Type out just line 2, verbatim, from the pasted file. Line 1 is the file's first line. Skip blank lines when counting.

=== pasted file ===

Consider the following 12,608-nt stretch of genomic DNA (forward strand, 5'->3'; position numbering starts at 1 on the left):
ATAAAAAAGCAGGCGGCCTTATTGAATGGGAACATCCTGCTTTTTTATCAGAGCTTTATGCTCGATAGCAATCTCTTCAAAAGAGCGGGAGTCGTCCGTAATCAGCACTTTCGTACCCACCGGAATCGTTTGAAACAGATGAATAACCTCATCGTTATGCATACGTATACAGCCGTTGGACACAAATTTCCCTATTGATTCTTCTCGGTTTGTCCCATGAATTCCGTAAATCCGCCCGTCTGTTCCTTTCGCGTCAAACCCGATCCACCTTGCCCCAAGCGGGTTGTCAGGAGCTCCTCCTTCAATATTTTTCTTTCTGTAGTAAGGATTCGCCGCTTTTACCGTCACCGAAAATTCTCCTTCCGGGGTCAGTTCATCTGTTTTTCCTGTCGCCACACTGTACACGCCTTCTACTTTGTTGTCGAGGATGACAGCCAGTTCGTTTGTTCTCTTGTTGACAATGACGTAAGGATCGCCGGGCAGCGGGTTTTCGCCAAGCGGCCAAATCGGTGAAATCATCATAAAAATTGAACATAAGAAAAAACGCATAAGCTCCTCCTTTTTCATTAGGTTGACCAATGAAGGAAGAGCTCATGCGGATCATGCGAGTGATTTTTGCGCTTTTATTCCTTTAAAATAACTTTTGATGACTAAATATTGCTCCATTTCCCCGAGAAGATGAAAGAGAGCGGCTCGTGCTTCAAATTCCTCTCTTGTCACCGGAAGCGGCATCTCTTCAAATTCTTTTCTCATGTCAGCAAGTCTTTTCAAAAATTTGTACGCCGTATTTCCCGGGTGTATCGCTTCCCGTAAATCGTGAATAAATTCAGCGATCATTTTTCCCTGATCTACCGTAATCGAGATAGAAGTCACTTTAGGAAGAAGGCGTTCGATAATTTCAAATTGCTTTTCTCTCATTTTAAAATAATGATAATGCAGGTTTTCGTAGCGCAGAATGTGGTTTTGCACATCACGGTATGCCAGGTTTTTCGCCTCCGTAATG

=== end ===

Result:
ATAAAAAAGCAGGCGGCCTTATTGAATGGGAACATCCTGCTTTTTTATCAGAGCTTTATGCTCGATAGCAATCTCTTCAAAAGAGCGGGAGTCGTCCGTAATCAGCACTTTCGTACCCACCGGAATCGTTTGAAACAGATGAATAACCTCATCGTTATGCATACGTATACAGCCGTTGGACACAAATTTCCCTATTGATTCTTCTCGGTTTGTCCCATGAATTCCGTAAATCCGCCCGTCTGTTCCTTTCGCGTCAAACCCGATCCACCTTGCCCCAAGCGGGTTGTCAGGAGCTCCTCCTTCAATATTTTTCTTTCTGTAGTAAGGATTCGCCGCTTTTACCGTCACCGAAAATTCTCCTTCCGGGGTCAGTTCATCTGTTTTTCCTGTCGCCACACTGTACACGCCTTCTACTTTGTTGTCGAGGATGACAGCCAGTTCGTTTGTTCTCTTGTTGACAATGACGTAAGGATCGCCGGGCAGCGGGTTTTCGCCAAGCGGCCAAATCGGTGAAATCATCATAAAAATTGAACATAAGAAAAAACGCATAAGCTCCTCCTTTTTCATTAGGTTGACCAATGAAGGAAGAGCTCATGCGGATCATGCGAGTGATTTTTGCGCTTTTATTCCTTTAAAATAACTTTTGATGACTAAATATTGCTCCATTTCCCCGAGAAGATGAAAGAGAGCGGCTCGTGCTTCAAATTCCTCTCTTGTCACCGGAAGCGGCATCTCTTCAAATTCTTTTCTCATGTCAGCAAGTCTTTTCAAAAATTTGTACGCCGTATTTCCCGGGTGTATCGCTTCCCGTAAATCGTGAATAAATTCAGCGATCATTTTTCCCTGATCTACCGTAATCGAGATAGAAGTCACTTTAGGAAGAAGGCGTTCGATAATTTCAAATTGCTTTTCTCTCATTTTAAAATAATGATAATGCAGGTTTTCGTAGCGCAGAATGTGGTTTTGCACATCACGGTATGCCAGGTTTTTCGCCTCCGTAATG